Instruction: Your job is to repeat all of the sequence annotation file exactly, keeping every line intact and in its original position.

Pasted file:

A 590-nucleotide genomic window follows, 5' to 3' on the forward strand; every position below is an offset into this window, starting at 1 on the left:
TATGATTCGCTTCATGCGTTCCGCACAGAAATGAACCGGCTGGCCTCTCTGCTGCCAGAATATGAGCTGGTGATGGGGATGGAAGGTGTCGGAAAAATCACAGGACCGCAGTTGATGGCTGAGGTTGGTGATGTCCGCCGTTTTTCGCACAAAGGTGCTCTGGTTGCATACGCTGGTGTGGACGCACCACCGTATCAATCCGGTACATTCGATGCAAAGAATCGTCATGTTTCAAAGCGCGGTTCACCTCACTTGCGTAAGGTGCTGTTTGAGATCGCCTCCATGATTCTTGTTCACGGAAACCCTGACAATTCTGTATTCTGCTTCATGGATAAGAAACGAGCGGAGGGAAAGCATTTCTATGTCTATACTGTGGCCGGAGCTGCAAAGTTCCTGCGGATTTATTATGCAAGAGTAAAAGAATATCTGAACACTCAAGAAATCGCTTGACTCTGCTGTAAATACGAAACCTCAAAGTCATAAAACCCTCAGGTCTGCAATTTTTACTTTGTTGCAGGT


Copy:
A 590-nucleotide genomic window follows, 5' to 3' on the forward strand; every position below is an offset into this window, starting at 1 on the left:
TATGATTCGCTTCATGCGTTCCGCACAGAAATGAACCGGCTGGCCTCTCTGCTGCCAGAATATGAGCTGGTGATGGGGATGGAAGGTGTCGGAAAAATCACAGGACCGCAGTTGATGGCTGAGGTTGGTGATGTCCGCCGTTTTTCGCACAAAGGTGCTCTGGTTGCATACGCTGGTGTGGACGCACCACCGTATCAATCCGGTACATTCGATGCAAAGAATCGTCATGTTTCAAAGCGCGGTTCACCTCACTTGCGTAAGGTGCTGTTTGAGATCGCCTCCATGATTCTTGTTCACGGAAACCCTGACAATTCTGTATTCTGCTTCATGGATAAGAAACGAGCGGAGGGAAAGCATTTCTATGTCTATACTGTGGCCGGAGCTGCAAAGTTCCTGCGGATTTATTATGCAAGAGTAAAAGAATATCTGAACACTCAAGAAATCGCTTGACTCTGCTGTAAATACGAAACCTCAAAGTCATAAAACCCTCAGGTCTGCAATTTTTACTTTGTTGCAGGT